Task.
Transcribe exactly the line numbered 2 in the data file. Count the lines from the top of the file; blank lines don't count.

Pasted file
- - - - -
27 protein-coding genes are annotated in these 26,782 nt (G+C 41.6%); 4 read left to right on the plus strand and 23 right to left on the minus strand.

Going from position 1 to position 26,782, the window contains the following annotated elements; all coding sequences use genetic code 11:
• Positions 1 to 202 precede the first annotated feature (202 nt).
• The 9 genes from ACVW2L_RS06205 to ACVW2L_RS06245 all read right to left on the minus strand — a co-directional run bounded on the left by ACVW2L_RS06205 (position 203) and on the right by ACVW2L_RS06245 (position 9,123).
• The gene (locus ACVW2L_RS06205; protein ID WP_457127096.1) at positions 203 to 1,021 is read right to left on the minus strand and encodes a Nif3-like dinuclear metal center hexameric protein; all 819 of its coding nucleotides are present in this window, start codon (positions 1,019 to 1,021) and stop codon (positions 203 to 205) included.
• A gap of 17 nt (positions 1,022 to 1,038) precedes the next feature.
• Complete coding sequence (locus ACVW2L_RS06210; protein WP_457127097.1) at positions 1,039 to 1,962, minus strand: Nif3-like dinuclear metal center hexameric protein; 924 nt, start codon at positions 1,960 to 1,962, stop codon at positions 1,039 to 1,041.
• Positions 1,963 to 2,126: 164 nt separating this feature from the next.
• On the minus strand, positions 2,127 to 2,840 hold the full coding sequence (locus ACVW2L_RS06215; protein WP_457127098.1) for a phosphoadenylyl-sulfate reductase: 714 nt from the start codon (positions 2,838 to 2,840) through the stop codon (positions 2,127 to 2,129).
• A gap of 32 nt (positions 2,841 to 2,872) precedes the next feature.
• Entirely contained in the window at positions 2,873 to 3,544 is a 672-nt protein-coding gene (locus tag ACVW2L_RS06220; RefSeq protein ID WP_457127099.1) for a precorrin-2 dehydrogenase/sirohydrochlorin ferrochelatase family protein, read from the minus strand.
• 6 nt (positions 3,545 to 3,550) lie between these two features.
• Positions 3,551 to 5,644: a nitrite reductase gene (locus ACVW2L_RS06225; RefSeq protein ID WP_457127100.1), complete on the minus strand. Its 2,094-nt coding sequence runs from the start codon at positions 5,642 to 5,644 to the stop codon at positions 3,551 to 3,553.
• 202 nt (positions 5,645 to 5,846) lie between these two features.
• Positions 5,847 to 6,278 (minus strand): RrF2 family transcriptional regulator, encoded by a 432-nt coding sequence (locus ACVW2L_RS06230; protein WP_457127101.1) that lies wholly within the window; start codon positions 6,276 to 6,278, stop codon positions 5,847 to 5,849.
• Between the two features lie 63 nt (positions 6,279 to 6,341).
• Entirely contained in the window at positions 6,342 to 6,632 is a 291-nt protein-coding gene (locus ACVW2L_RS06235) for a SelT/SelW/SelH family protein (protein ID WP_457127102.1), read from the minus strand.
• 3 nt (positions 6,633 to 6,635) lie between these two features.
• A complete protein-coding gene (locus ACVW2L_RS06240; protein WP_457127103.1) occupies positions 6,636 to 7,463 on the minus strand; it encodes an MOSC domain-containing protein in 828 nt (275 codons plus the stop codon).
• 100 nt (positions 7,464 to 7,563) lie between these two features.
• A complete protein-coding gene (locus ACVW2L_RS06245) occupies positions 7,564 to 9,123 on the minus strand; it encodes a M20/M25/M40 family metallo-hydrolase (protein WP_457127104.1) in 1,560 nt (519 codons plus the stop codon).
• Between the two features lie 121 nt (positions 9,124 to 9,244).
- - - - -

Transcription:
Going from position 1 to position 26,782, the window contains the following annotated elements; all coding sequences use genetic code 11: